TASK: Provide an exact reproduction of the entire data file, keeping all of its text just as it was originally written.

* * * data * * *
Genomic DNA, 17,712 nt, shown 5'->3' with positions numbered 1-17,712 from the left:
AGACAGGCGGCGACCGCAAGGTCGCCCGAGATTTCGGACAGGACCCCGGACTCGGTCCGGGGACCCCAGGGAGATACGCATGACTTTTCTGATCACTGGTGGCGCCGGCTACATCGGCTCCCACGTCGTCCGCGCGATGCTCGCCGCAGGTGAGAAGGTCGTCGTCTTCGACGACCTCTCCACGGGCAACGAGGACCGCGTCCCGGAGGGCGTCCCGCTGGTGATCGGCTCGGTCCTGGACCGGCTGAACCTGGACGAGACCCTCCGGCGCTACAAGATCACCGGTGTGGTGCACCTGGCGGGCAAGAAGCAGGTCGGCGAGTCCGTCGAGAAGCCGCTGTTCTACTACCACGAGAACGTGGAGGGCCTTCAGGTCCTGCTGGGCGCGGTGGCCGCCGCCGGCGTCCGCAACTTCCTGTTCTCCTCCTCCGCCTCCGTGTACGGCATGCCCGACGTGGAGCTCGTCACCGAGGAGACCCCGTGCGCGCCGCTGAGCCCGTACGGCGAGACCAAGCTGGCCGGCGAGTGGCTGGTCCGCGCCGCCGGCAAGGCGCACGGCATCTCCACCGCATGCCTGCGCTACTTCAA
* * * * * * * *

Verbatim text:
Genomic DNA, 17,712 nt, shown 5'->3' with positions numbered 1-17,712 from the left:
AGACAGGCGGCGACCGCAAGGTCGCCCGAGATTTCGGACAGGACCCCGGACTCGGTCCGGGGACCCCAGGGAGATACGCATGACTTTTCTGATCACTGGTGGCGCCGGCTACATCGGCTCCCACGTCGTCCGCGCGATGCTCGCCGCAGGTGAGAAGGTCGTCGTCTTCGACGACCTCTCCACGGGCAACGAGGACCGCGTCCCGGAGGGCGTCCCGCTGGTGATCGGCTCGGTCCTGGACCGGCTGAACCTGGACGAGACCCTCCGGCGCTACAAGATCACCGGTGTGGTGCACCTGGCGGGCAAGAAGCAGGTCGGCGAGTCCGTCGAGAAGCCGCTGTTCTACTACCACGAGAACGTGGAGGGCCTTCAGGTCCTGCTGGGCGCGGTGGCCGCCGCCGGCGTCCGCAACTTCCTGTTCTCCTCCTCCGCCTCCGTGTACGGCATGCCCGACGTGGAGCTCGTCACCGAGGAGACCCCGTGCGCGCCGCTGAGCCCGTACGGCGAGACCAAGCTGGCCGGCGAGTGGCTGGTCCGCGCCGCCGGCAAGGCGCACGGCATCTCCACCGCATGCCTGCGCTACTTCAA